Burns Night, your favourite holiday is almost here.


If you’ve never heard about Burns Night, you’ve been missing out. The Scottish holiday is celebrated every January 25th and marks the birth anniversary of Robert Burns, the most acclaimed Scottish poet and lyricist of the 18th century. “I sing the juice Scotch bear can mak us, In glass or jug. O thou, my muse!”

This is a night of singing and reciting, of spending time around the table and pouring fine Scotch. The tradition started in 1801 when Burns’ friends got together to commemorate their long-lost friend. The close friends gave speeches and recited Burns’ poems while enjoying Scotland’s finest comfort food and whisky. Here’s how to enjoy Burns Night like an authentic Scot.

What is Burns Night?

The best way of celebrating Burns Night is by attending or putting together your own Burns Supper. Every Burns Supper starts with a short prayer written by Mr Burns, the Selkirk Grace. “Some have meat and cannot eat, And some can’t eat that want it, but we have meat, and we can eat, and so the Lord be thanked.” After the sweet words, it’s time for dinner, which means piping haggis, mashed swede and potatoes!

Of course, everyone gets poured the Scottish sweet malt, extraordinary Scotch that feels festive already. One may volunteer to read the famous Immortal Memory, a Speech to Burns, followed by the Toast to the Lassies. Burn’s night is a never-ending parade of the author’s immortal words, and you can’t help but get emotional.

The night ends with singing Burn’s Old Lang Syne and holding hands, but the Scotch keeps on coming into the small hours. “Should old acquaintance be forgot and never brought to mind? Should old acquaintance be forgot and old lang syne?”

It’s time to say your goodbyes after a wonderful evening of poetry, a satisfying meal and the most beloved brown spirit on the planet. Isn’t this the most heartfelt evening on the calendar?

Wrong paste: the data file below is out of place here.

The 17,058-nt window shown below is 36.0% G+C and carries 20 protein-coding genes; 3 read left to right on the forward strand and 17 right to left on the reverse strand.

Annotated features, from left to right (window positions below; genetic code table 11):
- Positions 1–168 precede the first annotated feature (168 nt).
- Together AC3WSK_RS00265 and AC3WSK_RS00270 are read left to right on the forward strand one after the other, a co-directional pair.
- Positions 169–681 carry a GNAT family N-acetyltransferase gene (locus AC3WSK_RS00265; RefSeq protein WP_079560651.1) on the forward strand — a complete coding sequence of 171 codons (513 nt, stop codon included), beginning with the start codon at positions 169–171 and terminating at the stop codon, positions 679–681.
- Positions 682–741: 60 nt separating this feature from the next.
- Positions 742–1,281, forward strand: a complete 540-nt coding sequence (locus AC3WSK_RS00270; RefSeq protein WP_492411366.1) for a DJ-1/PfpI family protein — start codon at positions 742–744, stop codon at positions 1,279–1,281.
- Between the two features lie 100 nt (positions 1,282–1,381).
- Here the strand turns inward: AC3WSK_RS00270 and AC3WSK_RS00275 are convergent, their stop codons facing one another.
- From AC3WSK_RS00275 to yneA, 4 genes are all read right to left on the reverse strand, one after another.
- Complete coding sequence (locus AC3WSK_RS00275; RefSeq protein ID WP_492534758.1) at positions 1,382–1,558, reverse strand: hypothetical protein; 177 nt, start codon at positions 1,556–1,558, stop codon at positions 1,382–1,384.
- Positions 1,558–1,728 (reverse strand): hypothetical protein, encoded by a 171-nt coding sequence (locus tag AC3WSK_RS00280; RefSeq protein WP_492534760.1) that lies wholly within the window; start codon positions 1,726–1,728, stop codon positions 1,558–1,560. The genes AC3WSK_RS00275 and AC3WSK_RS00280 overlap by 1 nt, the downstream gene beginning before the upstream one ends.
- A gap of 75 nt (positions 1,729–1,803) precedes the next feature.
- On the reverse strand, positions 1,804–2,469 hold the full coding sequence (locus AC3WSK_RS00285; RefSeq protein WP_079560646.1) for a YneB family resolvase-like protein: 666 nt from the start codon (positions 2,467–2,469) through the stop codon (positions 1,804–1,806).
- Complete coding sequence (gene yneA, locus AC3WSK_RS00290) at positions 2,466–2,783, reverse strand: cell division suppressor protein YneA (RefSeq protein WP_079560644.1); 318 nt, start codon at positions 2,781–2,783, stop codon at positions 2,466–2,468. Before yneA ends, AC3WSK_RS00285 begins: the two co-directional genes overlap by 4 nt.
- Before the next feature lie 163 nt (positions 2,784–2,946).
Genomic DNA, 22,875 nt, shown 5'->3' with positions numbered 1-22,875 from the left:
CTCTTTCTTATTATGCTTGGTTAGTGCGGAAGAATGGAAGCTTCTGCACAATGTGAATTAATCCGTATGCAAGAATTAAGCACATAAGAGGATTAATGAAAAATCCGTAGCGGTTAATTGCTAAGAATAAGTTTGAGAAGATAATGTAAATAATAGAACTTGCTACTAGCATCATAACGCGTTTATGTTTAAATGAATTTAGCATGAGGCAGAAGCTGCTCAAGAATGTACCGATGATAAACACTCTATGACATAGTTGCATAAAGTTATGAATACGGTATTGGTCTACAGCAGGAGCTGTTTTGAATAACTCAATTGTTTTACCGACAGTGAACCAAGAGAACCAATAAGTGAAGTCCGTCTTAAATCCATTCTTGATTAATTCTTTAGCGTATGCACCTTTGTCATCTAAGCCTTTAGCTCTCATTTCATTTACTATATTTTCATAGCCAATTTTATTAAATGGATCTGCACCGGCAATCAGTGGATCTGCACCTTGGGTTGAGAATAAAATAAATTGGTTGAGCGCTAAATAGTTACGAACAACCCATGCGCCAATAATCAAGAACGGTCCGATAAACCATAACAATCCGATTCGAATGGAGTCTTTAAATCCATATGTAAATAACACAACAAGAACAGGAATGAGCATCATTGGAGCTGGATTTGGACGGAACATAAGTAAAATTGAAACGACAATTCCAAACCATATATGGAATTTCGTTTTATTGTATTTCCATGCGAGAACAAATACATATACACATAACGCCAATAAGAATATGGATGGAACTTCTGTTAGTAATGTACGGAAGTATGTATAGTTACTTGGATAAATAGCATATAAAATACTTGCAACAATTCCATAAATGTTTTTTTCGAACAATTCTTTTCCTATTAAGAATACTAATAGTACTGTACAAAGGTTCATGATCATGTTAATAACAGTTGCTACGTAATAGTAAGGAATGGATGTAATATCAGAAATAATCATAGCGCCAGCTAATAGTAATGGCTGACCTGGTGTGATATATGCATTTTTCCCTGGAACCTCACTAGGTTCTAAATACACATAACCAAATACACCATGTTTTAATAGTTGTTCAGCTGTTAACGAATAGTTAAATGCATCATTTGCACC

There’s no doubt Burn’s Night is one of those evenings when you want to bring out the best in your liquor cabinet. No other celebrations are as well suited to Scotland’s very own Scotch. All whiskies are welcomed at Burns Night, young and old, single malts or blended whisky. Still, we’d love to make our Elite Whisky & Wine recommendations for such a memorable occasion.

Port Dundas. A historic estate built in 1811 and brought back to life by Diageo in 2010.

Ben Nevis. The craft distillery produces a homage to old-style whiskies; their signature style was launched in 2011 and is made in the Highlands.

Ardmore. This unique Highland single malt balances honey and vanilla over a smoky palate.

Balmencach. An uncommon Speyside single malt aged in sherry casks with a distilling tradition going back to 1824.

Glen Moray. A classic Speyside single malt with light and fruit-forward character.

Glenburgie. The Speyside distillery produces limited amounts of a luxurious golden malt, a rare sight worth seeking.

Benriach. Going back to 1898, this Speyside distillery specialises in eclectic blends of casks that bring out honey and toasted oak aromas.

Celebrate Burns Night All Year

If Scottish traditions sing to you, add rare whisky casks to your portfolio and become a protector of the country, its spirituous history and heritage. Allow your whisky cask collection to grow as the fine malts evolve in cask, becoming legitimate works of art.

Whisky is meant to be aged, and whisky cask collecting is a fantastic opportunity of being part of its journey. The Scotch collecting community and Robert Burns’ enthusiasts have a lot in common — they appreciate Scottish creativity and passion.

Like fine wine, rare whisky is an asset that diversifies and strengthens your portfolio
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